Citation(s) from the GunPolicy.org literature library
Roberts, Rebecca. 2008 ‘Cambodia - Surplus Destruction After War and Genocide.’ Contemporary Security Policy; 29 (1), pp. 110, 121. Arlington, VA: Routledge / Taylor & Francis. 1 April
Before the foreign-sponsored weapons security programmes began, the Royal Cambodian Armed Forces (RCAF) did not maintain records of its small arms and light weapons, nor did it have procedures to regulate access to its weapons.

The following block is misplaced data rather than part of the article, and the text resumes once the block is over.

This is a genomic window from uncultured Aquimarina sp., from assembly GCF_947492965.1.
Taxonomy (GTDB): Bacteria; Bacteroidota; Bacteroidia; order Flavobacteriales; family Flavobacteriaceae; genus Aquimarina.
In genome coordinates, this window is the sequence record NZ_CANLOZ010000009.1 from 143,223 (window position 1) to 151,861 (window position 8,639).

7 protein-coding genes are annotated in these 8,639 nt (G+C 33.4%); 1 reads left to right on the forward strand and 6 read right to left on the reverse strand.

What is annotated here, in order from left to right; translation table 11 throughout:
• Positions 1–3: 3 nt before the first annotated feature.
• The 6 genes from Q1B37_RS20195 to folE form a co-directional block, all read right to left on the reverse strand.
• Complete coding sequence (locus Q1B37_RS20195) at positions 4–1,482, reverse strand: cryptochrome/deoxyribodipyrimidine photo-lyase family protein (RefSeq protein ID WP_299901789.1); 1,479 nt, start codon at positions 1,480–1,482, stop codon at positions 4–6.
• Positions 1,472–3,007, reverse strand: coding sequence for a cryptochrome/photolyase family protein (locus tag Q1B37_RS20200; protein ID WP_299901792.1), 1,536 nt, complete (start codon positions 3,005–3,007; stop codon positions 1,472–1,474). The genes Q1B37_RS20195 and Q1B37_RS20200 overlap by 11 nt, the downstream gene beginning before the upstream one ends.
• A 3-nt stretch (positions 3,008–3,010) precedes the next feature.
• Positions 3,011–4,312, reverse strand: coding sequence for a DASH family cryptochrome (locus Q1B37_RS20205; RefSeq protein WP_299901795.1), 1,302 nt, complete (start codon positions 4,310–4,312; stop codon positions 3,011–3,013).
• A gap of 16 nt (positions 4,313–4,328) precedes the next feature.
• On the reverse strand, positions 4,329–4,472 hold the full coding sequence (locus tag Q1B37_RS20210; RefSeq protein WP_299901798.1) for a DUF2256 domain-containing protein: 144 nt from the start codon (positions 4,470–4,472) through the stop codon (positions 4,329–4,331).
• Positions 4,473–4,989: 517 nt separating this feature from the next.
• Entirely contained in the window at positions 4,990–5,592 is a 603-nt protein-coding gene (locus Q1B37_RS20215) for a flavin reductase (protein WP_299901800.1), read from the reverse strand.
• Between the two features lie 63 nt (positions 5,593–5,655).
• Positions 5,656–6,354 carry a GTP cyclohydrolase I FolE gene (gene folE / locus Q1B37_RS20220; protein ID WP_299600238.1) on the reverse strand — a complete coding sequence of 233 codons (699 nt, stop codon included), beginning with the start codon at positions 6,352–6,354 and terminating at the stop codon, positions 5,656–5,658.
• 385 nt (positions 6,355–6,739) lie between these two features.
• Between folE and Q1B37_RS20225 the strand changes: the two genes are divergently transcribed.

Pilfering and large-scale theft by law-enforcement and military personnel - often organized by senior officers - fuelled weapons-related problems.
RCAF storage facilities so were insecure that weapons could easily leak into the community without the knowledge of the authorities. Poor storage meant that SALW and ammunition were badly maintained and posed a danger to the public…
Between 2001 and 2006, 47 storage depots were constructed or renovated throughout the country and 3,475 lockable storage racks were installed in offices and barracks, creating a storage capacity for 164,892 weapons.